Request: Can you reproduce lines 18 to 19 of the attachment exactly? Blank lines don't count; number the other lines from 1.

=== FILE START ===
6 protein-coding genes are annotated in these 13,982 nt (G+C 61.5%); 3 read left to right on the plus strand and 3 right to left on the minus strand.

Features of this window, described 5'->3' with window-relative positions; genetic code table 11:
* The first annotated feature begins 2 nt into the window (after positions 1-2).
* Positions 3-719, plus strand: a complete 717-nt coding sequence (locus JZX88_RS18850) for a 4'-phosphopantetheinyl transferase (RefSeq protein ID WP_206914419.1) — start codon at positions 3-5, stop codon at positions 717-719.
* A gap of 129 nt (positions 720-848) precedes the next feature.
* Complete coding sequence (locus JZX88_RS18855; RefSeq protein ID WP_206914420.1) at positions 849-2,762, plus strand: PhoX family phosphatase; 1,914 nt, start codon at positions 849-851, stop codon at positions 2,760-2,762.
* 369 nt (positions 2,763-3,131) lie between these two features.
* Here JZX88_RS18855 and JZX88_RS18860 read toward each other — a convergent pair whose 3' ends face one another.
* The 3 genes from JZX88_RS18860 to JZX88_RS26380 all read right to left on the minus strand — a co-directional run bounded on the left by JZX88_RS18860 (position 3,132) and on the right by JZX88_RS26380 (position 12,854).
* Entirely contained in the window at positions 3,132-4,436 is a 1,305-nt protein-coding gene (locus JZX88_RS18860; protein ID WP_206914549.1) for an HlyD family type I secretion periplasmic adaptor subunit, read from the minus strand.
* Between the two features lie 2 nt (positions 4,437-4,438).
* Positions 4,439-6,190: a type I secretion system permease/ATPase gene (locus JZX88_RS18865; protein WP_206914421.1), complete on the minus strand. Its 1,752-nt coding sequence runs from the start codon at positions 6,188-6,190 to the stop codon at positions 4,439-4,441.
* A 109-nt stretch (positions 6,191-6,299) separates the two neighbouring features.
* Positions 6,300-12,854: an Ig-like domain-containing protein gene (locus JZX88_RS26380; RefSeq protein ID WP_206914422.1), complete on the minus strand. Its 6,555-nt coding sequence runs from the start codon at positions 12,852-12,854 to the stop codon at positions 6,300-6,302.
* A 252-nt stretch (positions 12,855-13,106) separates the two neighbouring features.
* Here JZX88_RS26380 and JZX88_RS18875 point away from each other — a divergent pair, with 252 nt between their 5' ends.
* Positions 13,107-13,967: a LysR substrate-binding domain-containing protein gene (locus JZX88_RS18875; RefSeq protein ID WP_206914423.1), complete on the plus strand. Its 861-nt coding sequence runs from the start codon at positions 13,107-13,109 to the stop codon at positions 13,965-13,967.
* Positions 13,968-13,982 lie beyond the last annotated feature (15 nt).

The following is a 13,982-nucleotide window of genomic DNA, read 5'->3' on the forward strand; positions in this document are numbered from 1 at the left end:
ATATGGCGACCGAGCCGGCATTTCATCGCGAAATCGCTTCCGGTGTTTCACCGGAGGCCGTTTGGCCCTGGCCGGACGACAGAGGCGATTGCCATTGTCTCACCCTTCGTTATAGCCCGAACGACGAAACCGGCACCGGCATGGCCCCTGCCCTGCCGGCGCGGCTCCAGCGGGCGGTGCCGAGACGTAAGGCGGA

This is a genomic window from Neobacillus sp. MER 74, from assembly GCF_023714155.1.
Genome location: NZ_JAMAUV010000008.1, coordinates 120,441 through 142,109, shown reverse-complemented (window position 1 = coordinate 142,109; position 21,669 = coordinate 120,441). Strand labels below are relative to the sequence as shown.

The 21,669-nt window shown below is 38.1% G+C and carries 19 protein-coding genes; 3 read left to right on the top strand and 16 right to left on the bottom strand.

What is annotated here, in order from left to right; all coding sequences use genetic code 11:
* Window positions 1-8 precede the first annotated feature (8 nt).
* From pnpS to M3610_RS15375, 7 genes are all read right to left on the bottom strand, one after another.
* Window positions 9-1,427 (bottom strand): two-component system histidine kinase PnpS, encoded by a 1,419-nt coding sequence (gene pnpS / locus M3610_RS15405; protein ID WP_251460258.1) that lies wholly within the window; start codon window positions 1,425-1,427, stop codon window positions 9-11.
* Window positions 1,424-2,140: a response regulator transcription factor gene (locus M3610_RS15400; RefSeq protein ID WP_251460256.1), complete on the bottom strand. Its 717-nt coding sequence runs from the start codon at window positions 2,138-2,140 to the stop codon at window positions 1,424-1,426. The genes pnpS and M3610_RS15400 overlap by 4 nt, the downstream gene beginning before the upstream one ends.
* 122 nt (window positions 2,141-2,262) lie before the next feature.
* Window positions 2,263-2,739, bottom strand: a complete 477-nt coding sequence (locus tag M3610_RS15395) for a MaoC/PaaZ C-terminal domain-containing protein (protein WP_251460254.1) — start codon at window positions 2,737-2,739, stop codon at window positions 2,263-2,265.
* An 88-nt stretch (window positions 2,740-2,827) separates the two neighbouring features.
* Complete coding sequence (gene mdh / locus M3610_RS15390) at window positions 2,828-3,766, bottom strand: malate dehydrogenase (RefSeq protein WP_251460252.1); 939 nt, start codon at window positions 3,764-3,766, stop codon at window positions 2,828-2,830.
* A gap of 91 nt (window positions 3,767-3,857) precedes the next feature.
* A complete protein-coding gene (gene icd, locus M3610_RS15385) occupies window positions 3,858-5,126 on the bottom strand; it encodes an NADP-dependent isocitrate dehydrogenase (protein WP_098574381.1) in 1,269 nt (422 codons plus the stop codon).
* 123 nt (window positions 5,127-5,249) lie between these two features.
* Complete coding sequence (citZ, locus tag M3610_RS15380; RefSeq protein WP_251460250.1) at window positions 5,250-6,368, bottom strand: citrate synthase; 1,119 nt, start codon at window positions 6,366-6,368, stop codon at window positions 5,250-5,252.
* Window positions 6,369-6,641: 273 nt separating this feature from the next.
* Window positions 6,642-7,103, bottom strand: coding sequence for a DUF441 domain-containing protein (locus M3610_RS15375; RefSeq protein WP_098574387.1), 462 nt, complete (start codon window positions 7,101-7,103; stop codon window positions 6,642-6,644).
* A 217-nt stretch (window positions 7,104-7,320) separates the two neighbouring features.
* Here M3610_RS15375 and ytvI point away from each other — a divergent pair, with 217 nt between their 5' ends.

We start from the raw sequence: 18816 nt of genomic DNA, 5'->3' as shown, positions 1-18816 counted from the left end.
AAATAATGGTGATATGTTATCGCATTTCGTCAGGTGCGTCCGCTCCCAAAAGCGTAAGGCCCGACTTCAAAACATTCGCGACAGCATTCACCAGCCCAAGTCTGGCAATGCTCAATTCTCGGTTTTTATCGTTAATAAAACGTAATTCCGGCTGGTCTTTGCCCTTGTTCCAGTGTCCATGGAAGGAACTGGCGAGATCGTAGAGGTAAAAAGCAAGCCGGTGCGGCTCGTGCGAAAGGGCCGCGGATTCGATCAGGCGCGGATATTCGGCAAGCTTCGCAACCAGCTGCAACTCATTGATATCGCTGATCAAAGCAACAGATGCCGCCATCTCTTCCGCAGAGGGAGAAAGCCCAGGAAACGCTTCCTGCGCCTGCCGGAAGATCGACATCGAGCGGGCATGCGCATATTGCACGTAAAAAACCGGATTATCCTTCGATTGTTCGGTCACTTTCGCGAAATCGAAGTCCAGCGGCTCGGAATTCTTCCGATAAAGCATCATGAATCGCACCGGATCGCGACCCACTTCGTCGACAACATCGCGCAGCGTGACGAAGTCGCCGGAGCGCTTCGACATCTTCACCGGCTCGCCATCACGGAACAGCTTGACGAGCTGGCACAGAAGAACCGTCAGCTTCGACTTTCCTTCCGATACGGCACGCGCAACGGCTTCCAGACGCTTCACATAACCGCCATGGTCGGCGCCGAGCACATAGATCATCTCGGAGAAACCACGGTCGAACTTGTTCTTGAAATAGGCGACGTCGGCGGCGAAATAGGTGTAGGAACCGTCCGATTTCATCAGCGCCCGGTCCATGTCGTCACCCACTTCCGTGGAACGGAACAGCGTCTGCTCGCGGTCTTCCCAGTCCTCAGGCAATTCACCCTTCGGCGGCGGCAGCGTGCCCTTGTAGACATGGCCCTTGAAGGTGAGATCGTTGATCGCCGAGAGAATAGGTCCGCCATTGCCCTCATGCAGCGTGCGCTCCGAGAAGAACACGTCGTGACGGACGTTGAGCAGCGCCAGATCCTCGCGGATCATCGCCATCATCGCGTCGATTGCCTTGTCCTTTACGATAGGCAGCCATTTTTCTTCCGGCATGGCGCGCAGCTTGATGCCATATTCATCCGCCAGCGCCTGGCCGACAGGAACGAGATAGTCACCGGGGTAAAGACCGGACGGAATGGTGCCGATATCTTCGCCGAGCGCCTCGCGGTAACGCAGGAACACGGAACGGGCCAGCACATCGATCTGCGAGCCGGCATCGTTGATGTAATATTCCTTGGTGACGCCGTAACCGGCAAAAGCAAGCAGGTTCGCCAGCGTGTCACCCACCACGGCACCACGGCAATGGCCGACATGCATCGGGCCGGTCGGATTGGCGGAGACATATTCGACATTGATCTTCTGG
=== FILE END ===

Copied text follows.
* Positions 13,968-13,982 lie beyond the last annotated feature (15 nt).

The following is a 13,982-nucleotide window of genomic DNA, read 5'->3' on the forward strand; positions in this document are numbered from 1 at the left end: